Oil rises to near US$85 as Europe offers $125B bailout loan for Spain's banks | iNFOnews | Thompson-Okanagan's News Source

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Oil rises to near US$85 as Europe offers $125B bailout loan for Spain's banks

Assistant Pipeline Superintendant Gerald Johnson at the Husky Energy oil terminal facility in Hardisty, Alta., June 20, 2007. THE CANADIAN PRESS/Larry MacDougal

The price of oil rose to near US$85 a barrel Monday after Europe offered Spain a $125-billion rescue loan for its troubled banks and China significantly increased its imports of crude.

By early afternoon in Europe, benchmark West Texas Intermediate crude for July delivery was up 77 cents at US$84.87 a barrel in electronic trading on the New York Mercantile Exchange. Earlier in the session, the contract rose as high as US$86.64. On Friday, it fell 72 cents to settle at $84.10.

In London, Brent crude for July delivery was up 93 cents at US$100.40 a barrel on the ICE Futures exchange.

Over the weekend, the 17 countries that use the euro common currency pledged to lend Spain funds to bailout out its faltering banks. Oil has dropped from $106 last month on concern over global growth and as Spain's banking crisis threatened to worsen Europe's economic slowdown.

The financial lifeline for Spain helped strengthen the euro to $1.2610 from $1.2507 late Friday in New York. A weaker dollar makes commodities priced in dollars less expensive for investors with other currencies.

"Over the last three months we have seen a significant re-emergence of the link between the euro and oil prices," energy trader and consultant The Schork Group said in a report. "Thus, strength in the euro likely means support for oil prices."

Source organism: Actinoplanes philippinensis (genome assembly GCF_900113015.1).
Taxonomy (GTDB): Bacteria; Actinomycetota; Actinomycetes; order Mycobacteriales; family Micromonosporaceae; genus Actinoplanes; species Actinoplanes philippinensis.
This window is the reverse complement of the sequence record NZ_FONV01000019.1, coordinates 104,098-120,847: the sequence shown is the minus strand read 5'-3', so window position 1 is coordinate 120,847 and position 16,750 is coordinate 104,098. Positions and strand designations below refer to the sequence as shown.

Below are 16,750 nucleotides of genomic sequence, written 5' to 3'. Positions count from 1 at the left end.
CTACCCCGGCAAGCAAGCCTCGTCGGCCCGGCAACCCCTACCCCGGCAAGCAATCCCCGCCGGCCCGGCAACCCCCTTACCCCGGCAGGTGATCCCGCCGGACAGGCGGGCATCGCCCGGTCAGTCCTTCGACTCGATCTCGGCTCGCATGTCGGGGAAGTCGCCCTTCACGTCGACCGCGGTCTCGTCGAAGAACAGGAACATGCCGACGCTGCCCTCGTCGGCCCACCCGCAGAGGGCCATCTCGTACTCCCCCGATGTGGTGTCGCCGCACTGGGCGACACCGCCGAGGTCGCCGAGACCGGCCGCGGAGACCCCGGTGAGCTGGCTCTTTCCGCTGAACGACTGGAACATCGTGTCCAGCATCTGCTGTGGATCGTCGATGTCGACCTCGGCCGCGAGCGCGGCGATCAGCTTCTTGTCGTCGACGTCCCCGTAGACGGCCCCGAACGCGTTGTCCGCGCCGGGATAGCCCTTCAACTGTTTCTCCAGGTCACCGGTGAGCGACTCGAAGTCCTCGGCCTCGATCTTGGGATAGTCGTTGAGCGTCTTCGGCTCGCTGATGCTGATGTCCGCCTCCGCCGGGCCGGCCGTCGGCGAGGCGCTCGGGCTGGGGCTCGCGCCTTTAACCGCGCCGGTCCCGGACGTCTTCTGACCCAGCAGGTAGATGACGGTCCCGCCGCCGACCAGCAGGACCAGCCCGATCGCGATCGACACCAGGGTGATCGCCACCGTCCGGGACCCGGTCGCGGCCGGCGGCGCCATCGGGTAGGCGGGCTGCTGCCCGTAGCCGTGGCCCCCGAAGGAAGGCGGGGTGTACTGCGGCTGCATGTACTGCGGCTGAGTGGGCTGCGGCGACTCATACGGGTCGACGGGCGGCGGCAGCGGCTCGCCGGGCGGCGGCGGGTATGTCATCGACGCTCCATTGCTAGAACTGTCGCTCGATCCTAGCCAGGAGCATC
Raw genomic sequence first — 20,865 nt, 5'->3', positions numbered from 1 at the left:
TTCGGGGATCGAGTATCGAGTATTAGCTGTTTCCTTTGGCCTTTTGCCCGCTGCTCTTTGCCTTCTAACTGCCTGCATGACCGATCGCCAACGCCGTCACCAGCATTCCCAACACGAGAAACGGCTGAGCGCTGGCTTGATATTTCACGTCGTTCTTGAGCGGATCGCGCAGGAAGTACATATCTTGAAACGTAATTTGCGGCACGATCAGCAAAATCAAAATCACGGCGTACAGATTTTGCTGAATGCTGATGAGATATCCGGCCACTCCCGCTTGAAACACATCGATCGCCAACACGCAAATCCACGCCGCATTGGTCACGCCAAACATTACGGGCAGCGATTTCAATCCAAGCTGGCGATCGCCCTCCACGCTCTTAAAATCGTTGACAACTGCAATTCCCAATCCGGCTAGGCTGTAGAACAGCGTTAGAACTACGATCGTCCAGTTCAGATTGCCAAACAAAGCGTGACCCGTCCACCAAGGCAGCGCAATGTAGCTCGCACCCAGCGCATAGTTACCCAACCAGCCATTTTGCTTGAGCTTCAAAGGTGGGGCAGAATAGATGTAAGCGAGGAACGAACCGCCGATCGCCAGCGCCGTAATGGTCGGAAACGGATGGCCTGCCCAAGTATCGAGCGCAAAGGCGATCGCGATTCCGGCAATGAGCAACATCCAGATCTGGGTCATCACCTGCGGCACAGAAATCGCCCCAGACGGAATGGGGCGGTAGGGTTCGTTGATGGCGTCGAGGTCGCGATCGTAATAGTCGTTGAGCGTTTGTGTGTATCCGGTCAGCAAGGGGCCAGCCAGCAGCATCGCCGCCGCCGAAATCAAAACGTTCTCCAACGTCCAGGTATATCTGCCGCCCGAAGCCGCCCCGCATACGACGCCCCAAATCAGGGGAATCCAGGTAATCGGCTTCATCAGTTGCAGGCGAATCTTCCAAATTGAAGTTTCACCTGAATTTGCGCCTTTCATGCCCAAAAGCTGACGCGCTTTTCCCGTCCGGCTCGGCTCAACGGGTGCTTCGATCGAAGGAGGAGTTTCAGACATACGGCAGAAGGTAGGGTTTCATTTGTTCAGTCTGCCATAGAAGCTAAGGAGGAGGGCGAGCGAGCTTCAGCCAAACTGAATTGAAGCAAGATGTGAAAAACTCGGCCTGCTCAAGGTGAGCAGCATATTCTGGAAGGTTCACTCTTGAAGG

Meanwhile, official data showed China imported nearly six million barrels of crude oil a day in May, some 10 per cent more than the month before and 18 per cent more than a year earlier. That helped ease concerns about falling growth and demand in the world's second-largest economy.

"China has clearly taken advantage of the sharp fall in prices in May to replenish its commodity stocks," said analysts at Commerzbank in Frankfurt. "The poorer economic data from China of late had led to expectations of lower import dynamics. China is thus having a stabilizing effect on prices on the oil market."

A warning from Iran that negotiations over its nuclear program could stall also helped raise oil prices. Ali Bagheri, Iran's No. 2 nuclear negotiator, said western powers must explain what concessions they will offer to Iran in return for limiting its uranium enriched program, according to official IRNA news agency Sunday.

Iran and six world powers are scheduled for talks in Moscow on June 18.

Iran says it is developing a nuclear program for peaceful purposes. In exchange for discussing enrichment, Iran wants the West to ease sanctions which have made exporting its crude more difficult.

Goldman Sachs predicted that decreasing spare supply capacity and the Iran crisis would drive up the Nymex contract to US$115 a barrel three months from now and to $125 a barrel by mid-2013.

"Despite the notable slowdown in global economic growth, we continue to expect that oil demand will grow well in excess of production capacity growth," Goldman Sachs said in its Global Commodity Watch report released Monday.

"In our view, it is only a matter of time before inventories and OPEC spare capacity become effectively exhausted, requiring higher oil prices to restrain demand, keeping it in line with available supply."

"Further, as tensions between Iran and the West escalate, the risk to crude oil prices is becoming increasingly skewed to the upside."

In other energy trading, heating oil was up 2.21 cents at US$2.6942 a U.S. gallon (3.79 litres), while gasoline futures rose 1.83 cents to US$2.7035 a gallon. Natural gas slid three cents to $2.269 per 1,000 cubic feet.


News from © The Associated Press, 2012
The Associated Press

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